With effect from 29 July 2013, a new limit on the unfair dismissal compensatory award is to be introduced. It will be the lower of £74,200 (the current limit) or 52 times the ex-employee’s “week’s pay”. The Government’s intention is clearly to reduce maximum compensation to about one year’s pay, but there are potentially some wrinkles because of the definition of a “week’s pay”. Solicitor Nick Ralph looks at the implications of the new cap.
Calculating a “week’s pay”
A “week’s pay” is calculated rigidly under provisions in the Employment Rights Act 1996. It is either remuneration payable under the contract for working normal hours in a week or, where the remuneration varies with the amount of work done, the average remuneration payable “under the contract of employment” over the 12 weeks prior to dismissal.
This can throw up a few anomalies:
- “Remuneration” does not normally include benefits in kind – pension, car, health cover and so on – and so employees with packages with more benefits may be limited to significantly less than one year’s package if unfairly dismissed.
- If bonuses are discretionary, they may not be considered to be payable “under the contract of employment” and so may be excluded.
- The statutory definition of “week’s pay” does allow annual contractual bonuses to be apportioned in a “just” manner in respect of the 12-week period. But for a dismissal in April, for example, the last bonus may have been payable in respect of the period to the previous 31 December, and it may well not be possible to quantify the bonus that would be payable for the period to the following 31 December. Case law has required that, in order to be included, the pay needs to be capable of being computed at the relevant date.
- It is also arguable that bonuses should not be taken into account where the amount of work is stable and the amount of the bonus depends on the results of that work rather than the amount of it. Arguably, the averaging mechanism should not apply in such cases.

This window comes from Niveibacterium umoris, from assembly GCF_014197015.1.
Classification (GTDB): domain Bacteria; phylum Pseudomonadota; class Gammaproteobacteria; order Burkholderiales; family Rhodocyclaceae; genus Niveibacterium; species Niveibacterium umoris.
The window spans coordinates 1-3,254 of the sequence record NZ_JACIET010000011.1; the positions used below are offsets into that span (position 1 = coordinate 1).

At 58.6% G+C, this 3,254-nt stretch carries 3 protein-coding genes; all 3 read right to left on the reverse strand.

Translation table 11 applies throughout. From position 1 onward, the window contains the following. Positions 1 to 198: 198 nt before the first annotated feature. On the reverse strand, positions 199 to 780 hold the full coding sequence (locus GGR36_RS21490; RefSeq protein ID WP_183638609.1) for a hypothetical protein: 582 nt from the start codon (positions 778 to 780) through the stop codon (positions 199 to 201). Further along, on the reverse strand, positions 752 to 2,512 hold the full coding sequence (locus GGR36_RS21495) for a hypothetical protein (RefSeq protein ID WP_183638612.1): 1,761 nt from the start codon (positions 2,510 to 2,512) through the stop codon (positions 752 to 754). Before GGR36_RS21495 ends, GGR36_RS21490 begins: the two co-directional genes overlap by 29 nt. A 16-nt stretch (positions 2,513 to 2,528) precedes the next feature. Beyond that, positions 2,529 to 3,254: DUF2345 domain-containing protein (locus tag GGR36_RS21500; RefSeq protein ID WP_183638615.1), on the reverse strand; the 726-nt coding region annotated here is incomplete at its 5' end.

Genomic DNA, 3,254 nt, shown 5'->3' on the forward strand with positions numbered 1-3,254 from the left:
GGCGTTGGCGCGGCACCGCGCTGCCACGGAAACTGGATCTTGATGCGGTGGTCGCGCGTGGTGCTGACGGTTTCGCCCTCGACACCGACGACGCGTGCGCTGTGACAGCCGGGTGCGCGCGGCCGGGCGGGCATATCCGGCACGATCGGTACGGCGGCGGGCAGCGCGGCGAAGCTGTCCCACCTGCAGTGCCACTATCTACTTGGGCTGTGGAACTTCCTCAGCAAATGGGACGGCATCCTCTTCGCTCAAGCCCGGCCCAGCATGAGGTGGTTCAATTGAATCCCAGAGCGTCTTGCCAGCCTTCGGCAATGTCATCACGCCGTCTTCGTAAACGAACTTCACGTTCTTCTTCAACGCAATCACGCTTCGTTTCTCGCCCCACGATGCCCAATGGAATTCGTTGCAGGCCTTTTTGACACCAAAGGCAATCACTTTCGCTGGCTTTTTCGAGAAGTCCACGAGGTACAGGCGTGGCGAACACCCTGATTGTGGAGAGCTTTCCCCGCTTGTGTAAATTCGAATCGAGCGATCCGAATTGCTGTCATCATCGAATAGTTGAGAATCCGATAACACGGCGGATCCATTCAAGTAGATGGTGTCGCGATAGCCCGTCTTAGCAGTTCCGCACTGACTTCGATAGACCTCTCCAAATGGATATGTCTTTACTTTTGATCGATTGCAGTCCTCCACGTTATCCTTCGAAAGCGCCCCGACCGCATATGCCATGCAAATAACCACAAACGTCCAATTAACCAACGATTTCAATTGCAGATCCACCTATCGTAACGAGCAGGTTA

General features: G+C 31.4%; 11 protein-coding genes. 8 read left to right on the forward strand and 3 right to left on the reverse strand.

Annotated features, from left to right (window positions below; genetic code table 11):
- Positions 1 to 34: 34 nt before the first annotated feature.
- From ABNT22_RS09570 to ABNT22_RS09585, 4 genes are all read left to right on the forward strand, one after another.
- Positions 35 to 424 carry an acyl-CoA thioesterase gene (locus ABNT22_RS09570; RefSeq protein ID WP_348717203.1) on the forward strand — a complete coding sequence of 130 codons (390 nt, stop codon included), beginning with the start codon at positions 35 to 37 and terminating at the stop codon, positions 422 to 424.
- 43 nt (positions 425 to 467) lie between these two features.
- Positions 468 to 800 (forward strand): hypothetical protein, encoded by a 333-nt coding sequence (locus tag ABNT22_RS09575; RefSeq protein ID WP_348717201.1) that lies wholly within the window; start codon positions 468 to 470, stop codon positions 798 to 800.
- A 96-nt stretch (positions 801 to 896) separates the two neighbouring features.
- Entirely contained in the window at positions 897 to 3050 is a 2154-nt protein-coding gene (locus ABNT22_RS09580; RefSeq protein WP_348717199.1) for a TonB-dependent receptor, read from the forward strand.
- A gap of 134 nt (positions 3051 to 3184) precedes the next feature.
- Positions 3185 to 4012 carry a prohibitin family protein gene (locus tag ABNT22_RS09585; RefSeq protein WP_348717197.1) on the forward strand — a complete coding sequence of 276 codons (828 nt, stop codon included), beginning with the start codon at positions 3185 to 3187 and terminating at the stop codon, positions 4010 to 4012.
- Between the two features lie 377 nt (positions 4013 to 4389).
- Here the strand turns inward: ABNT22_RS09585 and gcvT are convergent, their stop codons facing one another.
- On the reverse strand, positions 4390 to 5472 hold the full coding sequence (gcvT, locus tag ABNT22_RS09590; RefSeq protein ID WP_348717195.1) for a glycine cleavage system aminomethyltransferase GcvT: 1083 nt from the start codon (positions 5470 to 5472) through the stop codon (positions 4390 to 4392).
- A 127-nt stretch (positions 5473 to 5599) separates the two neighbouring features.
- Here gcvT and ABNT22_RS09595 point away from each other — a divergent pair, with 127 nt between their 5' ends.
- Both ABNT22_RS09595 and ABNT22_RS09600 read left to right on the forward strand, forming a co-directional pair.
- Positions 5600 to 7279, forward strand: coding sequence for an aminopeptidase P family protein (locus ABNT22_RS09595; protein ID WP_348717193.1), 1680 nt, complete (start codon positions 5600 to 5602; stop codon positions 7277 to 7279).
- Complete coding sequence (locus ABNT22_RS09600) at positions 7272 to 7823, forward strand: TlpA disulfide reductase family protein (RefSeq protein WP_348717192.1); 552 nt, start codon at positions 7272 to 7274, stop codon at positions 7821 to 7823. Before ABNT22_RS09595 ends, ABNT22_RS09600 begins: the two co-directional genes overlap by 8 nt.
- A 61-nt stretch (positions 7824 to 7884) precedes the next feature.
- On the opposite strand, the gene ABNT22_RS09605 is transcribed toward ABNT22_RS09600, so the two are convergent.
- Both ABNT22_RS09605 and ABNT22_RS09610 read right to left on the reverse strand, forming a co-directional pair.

- In order to save national insurance contributions, some employees sacrifice salary for employer pension contributions. Such sacrificed salary may well not be included within the definition of a “week’s pay”.
- The money received by employees for work done outside of “normal” hours as overtime is usually calculated at a higher rate. However, under the strict rules in the legislation, in computing the average “week’s pay”, although overtime hours may be included, the rate applied may be that applicable to “normal” hours – an obvious disadvantage for those who regularly work overtime.
- Where employees work and are paid for more hours at certain times of the year, their “week’s pay” will be lower if dismissed during one of the quieter periods.
- If pay has been reduced by agreement – for example, because the company was facing financial difficulty – this could reduce a “week’s pay”.
The effect of the new unfair dismissal cap
In the past, the cases relating to the “week’s pay” have concerned matters such as statutory redundancy pay and holiday pay where the anomalies may have represented smaller amounts in monetary terms – for example, because of the cap (currently £450 per week) in relation to statutory redundancy pay and because holiday pay is typically in respect of just a few days or weeks. The fact that the unfair dismissal cap magnifies the definition of a week’s pay by a factor of 52 may make points more prone to be litigated over.
In addition, the amendment to the cap is going to be another factor causing dismissed higher paid employees to look to their “protected characteristics” (sex, race, age and so on) because claims for unlawful discrimination do not have a cap on the level of compensation.
Clearly, even though employees may raise legal challenges in relation to the points referred to above (and others no doubt), the likely overall impact of the change will be to reduce the level of unfair dismissal awards because employees will not be able to get more than 12 months’ pay.
Nick Ralph is a partner at Archon Solicitors Limited
FAQs on unfair dismissal compensation from XpertHR